Our lab members mentor students interested in the behavior of animals other than marmots as well...

Seth Kapp from Chaffey College examined how different types of nonlinear sound alter behavior in Lincoln's Sparrow through a playback experiment.

Jessica Whitaker from Southern Illinois University Carbondale was also interested in bird behavior. She tested the nonlinearity hypothesis, investigating whether noise evokes a different response than chaos.

Wednesday, August 14, 2013

Kickstarter: help fund a marmot chess set!

Here's a brilliant artist who's looking for funds (today's the last day!) to support a marmot chess set project. Check out these characters!

Thursday, August 8, 2013

Meet Tiffany

Hi everyone!

I'm Tiffany Armenta, a new-ish graduate student in the Blumstein lab.

I've been at RMBL since mid-April and absolutely love it here. I've done fieldwork in the past but have never been at a field site for such a long time, so this has allowed me to become completely immersed in my work. Plus, the hiking and biking opportunities around here are exceptional :)

In addition to the standard observations and samples we collect when trapping, I am stabilizing RNA from the marmots in order to look at genes expressed in their blood. I aim to compare the expression profiles of different phenotypes in order to see how environmental conditions can affect the genetics of individuals and, in turn, how these profiles may alter an animal's physiology.

For instance, I think it will be interesting to compare marmots that consistently exhibit signs of high vs. low stress (based on behavioral and physiological data). Studies of other (mostly model) organisms show over-expression of anti-inflammatory genes and under-expression of anti-viral genes in stressed individuals so it will be interesting to see if these patterns persist in a natural population.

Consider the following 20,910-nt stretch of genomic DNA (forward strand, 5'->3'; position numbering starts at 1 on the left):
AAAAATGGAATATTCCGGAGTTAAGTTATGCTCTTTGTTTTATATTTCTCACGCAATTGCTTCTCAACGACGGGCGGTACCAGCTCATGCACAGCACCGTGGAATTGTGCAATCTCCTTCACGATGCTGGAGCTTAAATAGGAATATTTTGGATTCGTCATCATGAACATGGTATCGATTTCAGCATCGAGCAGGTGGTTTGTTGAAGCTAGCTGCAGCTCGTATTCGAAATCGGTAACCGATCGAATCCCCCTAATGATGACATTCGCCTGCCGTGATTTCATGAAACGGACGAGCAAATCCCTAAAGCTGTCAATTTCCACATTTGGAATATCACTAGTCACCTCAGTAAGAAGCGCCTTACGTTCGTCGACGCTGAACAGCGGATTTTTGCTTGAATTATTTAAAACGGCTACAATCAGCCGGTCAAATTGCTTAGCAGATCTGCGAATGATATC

I am also interested in the underlying mechanisms that occur when an individual prepares to disperse, so I focused on collecting RNA from our yearling marmots this summer. These guys will likely be exposed to new pathogens during this journey and will travel much further than they ever have in their entire life, so I expect dispersers to show a different pattern when it comes to metabolic and immunological genes.

In order to do this, I have to first build the marmot transcriptome, which is basically just the transcribed regions of the species' genome. This may not look like anything special, but it took me months of quality control and program queries to get this figure, which shows RNA sequence data that aligns to the 13-lined ground squirrel genome.

The lowest window here represents the squirrel genomic sequence: exons are blue blocks and introns are the lines with arrowheads. The large middle window displays marmot sequence (from one individual) that aligns to the squirrel genome, with each line representing a unique expression of that sequence.

Note that the majority of the marmot sequences (small gray squares) align with the squirrel exons. This was the highlight of my week because RNA should only be exonic sequences, so this means I've done something right! Success!

The next step is to identify the genes being expressed based on homology in other organisms (such as the squirrel and mouse) and then to quantify expression values. So expect to hear more from me once I make another breakthrough...